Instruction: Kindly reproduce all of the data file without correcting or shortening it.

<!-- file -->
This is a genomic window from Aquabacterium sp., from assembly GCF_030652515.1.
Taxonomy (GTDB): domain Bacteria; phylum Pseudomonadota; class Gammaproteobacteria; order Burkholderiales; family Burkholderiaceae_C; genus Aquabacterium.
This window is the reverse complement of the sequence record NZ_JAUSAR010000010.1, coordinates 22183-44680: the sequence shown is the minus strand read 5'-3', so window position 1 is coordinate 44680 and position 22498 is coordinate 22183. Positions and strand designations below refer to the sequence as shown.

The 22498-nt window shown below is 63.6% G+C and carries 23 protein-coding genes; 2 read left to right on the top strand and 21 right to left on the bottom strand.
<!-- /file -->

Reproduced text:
This is a genomic window from Aquabacterium sp., from assembly GCF_030652515.1.
Taxonomy (GTDB): domain Bacteria; phylum Pseudomonadota; class Gammaproteobacteria; order Burkholderiales; family Burkholderiaceae_C; genus Aquabacterium.
This window is the reverse complement of the sequence record NZ_JAUSAR010000010.1, coordinates 22183-44680: the sequence shown is the minus strand read 5'-3', so window position 1 is coordinate 44680 and position 22498 is coordinate 22183. Positions and strand designations below refer to the sequence as shown.

The 22498-nt window shown below is 63.6% G+C and carries 23 protein-coding genes; 2 read left to right on the top strand and 21 right to left on the bottom strand.